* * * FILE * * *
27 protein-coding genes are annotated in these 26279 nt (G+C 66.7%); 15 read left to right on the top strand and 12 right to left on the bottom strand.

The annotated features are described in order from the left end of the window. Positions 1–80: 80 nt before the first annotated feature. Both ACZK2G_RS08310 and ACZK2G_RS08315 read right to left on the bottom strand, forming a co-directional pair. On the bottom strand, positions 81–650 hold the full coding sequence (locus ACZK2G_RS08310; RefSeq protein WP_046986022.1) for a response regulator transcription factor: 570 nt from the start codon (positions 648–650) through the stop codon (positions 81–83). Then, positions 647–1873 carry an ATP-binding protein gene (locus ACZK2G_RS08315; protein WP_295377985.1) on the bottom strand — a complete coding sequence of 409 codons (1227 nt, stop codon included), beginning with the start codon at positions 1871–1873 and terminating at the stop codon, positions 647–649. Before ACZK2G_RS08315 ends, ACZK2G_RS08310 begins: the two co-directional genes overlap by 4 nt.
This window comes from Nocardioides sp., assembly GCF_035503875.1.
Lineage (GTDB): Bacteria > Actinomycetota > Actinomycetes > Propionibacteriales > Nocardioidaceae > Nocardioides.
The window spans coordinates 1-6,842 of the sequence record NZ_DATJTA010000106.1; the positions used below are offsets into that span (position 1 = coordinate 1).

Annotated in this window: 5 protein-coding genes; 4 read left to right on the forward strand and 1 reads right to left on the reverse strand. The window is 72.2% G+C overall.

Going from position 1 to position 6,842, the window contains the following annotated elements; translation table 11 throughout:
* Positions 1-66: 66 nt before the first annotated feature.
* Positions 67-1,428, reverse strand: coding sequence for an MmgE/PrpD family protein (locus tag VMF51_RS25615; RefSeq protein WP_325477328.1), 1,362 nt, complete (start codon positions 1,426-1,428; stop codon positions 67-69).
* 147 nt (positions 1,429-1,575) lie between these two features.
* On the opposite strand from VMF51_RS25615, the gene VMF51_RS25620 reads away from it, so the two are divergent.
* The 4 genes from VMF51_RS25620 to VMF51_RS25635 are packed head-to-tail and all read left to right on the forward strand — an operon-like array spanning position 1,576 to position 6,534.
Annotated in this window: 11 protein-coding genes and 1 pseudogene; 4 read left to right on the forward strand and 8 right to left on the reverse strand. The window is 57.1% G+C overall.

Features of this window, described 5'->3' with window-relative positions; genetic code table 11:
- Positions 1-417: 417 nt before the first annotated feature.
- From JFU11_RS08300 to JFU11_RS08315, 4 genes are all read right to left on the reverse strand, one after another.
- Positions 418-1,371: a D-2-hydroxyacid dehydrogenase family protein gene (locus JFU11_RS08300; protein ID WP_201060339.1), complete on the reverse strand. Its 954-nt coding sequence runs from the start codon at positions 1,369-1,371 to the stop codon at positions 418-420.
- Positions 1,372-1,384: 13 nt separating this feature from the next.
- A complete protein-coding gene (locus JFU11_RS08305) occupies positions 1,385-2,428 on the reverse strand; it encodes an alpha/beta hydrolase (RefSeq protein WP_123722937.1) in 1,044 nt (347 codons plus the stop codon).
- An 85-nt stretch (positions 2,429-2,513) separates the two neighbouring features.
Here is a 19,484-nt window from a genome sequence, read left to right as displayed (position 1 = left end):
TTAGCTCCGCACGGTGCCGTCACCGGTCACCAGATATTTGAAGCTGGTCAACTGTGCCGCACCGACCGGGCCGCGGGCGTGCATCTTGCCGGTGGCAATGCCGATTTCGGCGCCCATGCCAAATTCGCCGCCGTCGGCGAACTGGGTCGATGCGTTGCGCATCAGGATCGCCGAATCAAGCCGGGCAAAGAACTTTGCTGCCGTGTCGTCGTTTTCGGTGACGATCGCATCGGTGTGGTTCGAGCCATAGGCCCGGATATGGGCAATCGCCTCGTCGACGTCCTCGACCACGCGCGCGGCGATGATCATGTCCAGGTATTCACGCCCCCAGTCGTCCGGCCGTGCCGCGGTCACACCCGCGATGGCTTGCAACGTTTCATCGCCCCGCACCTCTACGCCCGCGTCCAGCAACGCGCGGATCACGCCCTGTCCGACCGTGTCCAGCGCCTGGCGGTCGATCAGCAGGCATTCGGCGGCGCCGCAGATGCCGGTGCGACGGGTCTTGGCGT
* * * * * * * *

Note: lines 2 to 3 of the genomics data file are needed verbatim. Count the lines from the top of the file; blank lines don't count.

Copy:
The annotated features are described in order from the left end of the window. Positions 1–80: 80 nt before the first annotated feature. Both ACZK2G_RS08310 and ACZK2G_RS08315 read right to left on the bottom strand, forming a co-directional pair. On the bottom strand, positions 81–650 hold the full coding sequence (locus ACZK2G_RS08310; RefSeq protein WP_046986022.1) for a response regulator transcription factor: 570 nt from the start codon (positions 648–650) through the stop codon (positions 81–83). Then, positions 647–1873 carry an ATP-binding protein gene (locus ACZK2G_RS08315; protein WP_295377985.1) on the bottom strand — a complete coding sequence of 409 codons (1227 nt, stop codon included), beginning with the start codon at positions 1871–1873 and terminating at the stop codon, positions 647–649. Before ACZK2G_RS08315 ends, ACZK2G_RS08310 begins: the two co-directional genes overlap by 4 nt.
This window comes from Nocardioides sp., assembly GCF_035503875.1.